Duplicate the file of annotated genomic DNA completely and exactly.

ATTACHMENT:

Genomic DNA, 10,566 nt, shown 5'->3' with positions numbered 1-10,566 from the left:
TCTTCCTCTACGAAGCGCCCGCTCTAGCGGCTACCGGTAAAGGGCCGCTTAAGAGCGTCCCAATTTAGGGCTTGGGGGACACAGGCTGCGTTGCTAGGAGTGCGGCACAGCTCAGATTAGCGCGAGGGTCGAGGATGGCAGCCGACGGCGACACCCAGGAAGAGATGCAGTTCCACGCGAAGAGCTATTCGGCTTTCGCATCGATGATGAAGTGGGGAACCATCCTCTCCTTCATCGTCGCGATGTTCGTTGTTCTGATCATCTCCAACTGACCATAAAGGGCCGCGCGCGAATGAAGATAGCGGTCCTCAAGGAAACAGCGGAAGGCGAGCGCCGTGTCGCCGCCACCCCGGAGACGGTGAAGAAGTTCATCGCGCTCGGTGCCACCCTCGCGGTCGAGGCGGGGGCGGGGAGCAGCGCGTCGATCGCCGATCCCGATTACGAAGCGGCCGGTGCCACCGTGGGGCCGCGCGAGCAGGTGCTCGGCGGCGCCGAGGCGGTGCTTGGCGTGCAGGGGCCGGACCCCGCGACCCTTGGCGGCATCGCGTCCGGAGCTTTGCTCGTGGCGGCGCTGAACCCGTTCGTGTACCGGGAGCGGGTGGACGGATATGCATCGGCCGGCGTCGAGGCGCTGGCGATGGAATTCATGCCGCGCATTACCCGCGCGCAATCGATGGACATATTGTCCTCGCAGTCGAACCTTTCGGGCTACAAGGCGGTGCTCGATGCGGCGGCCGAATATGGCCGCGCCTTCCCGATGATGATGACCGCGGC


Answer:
Genomic DNA, 10,566 nt, shown 5'->3' with positions numbered 1-10,566 from the left:
TCTTCCTCTACGAAGCGCCCGCTCTAGCGGCTACCGGTAAAGGGCCGCTTAAGAGCGTCCCAATTTAGGGCTTGGGGGACACAGGCTGCGTTGCTAGGAGTGCGGCACAGCTCAGATTAGCGCGAGGGTCGAGGATGGCAGCCGACGGCGACACCCAGGAAGAGATGCAGTTCCACGCGAAGAGCTATTCGGCTTTCGCATCGATGATGAAGTGGGGAACCATCCTCTCCTTCATCGTCGCGATGTTCGTTGTTCTGATCATCTCCAACTGACCATAAAGGGCCGCGCGCGAATGAAGATAGCGGTCCTCAAGGAAACAGCGGAAGGCGAGCGCCGTGTCGCCGCCACCCCGGAGACGGTGAAGAAGTTCATCGCGCTCGGTGCCACCCTCGCGGTCGAGGCGGGGGCGGGGAGCAGCGCGTCGATCGCCGATCCCGATTACGAAGCGGCCGGTGCCACCGTGGGGCCGCGCGAGCAGGTGCTCGGCGGCGCCGAGGCGGTGCTTGGCGTGCAGGGGCCGGACCCCGCGACCCTTGGCGGCATCGCGTCCGGAGCTTTGCTCGTGGCGGCGCTGAACCCGTTCGTGTACCGGGAGCGGGTGGACGGATATGCATCGGCCGGCGTCGAGGCGCTGGCGATGGAATTCATGCCGCGCATTACCCGCGCGCAATCGATGGACATATTGTCCTCGCAGTCGAACCTTTCGGGCTACAAGGCGGTGCTCGATGCGGCGGCCGAATATGGCCGCGCCTTCCCGATGATGATGACCGCGGC